Entering the conversation of Deleuze

Entering the conversation of Deleuze

I discussed, in the seminar of the 17th, some of the difficulties we have in approaching the text Difference and repetition, not least amongst these the inherent sense of a ‘conversation being overheard’, something I think is interestingly shown in the essay ‘The method of dramatisation’ in which Deleuze presents some of the central concepts of DR to the French… Read more →

Phenomenology and the content of thought

So in Lecture 2 I talked about the act/content distinction and the way it’s set-up within Husserl, with a view to understanding the critical role of a thought-content for our later investigations into Husserl’s phenomenological method. These are notes from that lecture and are a quite quick and ‘formalised’ account of Husserl. In other words, the account I’m presenting is… Read more →

Phenomenology and the question of ‘the given’ – notes from lecture 1 (part1)

Phenomenology begins with the work of Edmund Husserl (1859-1938). His project develops out of an attempt to understand the basis of mathematics as well as an engagement with the (at that time) newly formed science of psychology. Philosophically, however, it can be seen as a critical point in the development of philosophy. From Descartes onwards, modern philosophy was dominated by… Read more →

Four tasks for Deleuzians

Four tasks for Deleuzians

Following the reading of Alain Badiou’s ‘Clamour of being’ that we undertook as the first task of the Volcanic Lines – deleuzian research group at Greenwich University, I recently re-read Alberto Toscano’s interesting review of Badiou ‘Clamour’ and his ‘Manifesto’.  This piece dates back to 2000 when it appeared in the Warwick University journal ‘Pli’.  It concludes with a set… Read more →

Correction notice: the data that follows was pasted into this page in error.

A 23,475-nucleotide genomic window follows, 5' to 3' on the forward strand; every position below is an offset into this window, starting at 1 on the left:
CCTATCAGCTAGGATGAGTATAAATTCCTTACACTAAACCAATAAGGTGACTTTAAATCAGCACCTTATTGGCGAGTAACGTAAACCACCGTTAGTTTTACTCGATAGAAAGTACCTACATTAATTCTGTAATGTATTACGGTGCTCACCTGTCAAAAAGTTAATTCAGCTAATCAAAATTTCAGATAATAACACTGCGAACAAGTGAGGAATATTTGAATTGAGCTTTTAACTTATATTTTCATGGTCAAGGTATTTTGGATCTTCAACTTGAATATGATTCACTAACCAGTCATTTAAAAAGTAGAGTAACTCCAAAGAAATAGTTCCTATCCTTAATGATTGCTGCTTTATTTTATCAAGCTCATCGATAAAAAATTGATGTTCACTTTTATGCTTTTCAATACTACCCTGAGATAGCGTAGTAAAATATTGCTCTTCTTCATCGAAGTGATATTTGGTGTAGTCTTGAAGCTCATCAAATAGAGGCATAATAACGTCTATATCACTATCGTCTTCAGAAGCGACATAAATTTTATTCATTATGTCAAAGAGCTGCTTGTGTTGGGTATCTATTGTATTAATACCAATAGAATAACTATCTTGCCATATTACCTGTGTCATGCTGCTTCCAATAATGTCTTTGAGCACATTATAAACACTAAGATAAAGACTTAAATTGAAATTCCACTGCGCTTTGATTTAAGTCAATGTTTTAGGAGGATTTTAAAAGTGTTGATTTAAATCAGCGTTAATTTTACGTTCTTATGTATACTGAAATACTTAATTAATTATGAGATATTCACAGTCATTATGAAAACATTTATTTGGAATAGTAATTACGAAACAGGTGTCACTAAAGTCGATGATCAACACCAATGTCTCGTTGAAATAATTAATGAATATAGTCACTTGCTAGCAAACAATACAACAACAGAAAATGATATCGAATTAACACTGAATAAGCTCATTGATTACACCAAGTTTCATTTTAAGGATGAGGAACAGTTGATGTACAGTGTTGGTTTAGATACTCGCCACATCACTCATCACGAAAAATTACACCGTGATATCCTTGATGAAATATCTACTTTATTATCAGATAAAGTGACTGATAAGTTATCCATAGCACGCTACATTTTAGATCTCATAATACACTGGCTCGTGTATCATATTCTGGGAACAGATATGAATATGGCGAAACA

As an introduction to schizo-analysis: responding to 'The Anti-Oedipus Papers' (unfinished notes)

As an introduction to schizo-analysis: responding to ‘The Anti-Oedipus Papers’ (unfinished notes)

There is a background to every text, a life, a thought, an obsession, a spilt cup of coffee on papers badly placed on a temporary desk. Good sex, drunken rants, flirtatious concepts, all of these form part of that which will never be said within the text, only ever sensed, occasionally and differently, by the readers and writers who follow… Read more →

logos, phusis and appearance/s: notes on reading Heidegger's 'Introduction to metaphysics'

logos, phusis and appearance/s: notes on reading Heidegger’s ‘Introduction to metaphysics’

This is nothing more than some reading notes – primarily for the students of my Heidegger class at Greenwich University, though they may be of interest to others. They’re not intended to be a thorough interpretation, nor to engage with secondary literature, but were the basis of my lecture given on December 12th. The class had been requested to do… Read more →

A Heideggerian Critique?

A Heideggerian Critique?

I was reading through Miguel de Beistegui’s ‘Truth and Genesis’ today and noticed this argument, at the beginning of the third section on Deleuze; Metaphysics is characterised by its emphasis on substance. Modern science, essentially from the development of Quantum theory, has implicitly dumped this Aristotelian ontology in favour of one that is an ‘energetics’. Mathematics is the access route… Read more →

Kierkegaard philosophy carnival

I’ve been off ill for a couple of weeks, bad enough to have to cancel last weeks set of lectures (apologies to students but unavoidable I’m afraid), though during that time there was of course the usual ongoing work which I’m now catching up on. Amongst the things that need doing is passing on news of the new Kierkegaard Philosophy… Read more →

Robert Pirsig interview ...

Robert Pirsig interview …

… in the Guardian online, over here. “Metaphysics is a restaurant where they give you a 30,000 page menu and no food.” Pirsig is an interesting character.  I’ve read both the motorbike and the boat book and confess to thinking of him as a bit of a new age character, even though one that derives from Western philosophy.  It’s a… Read more →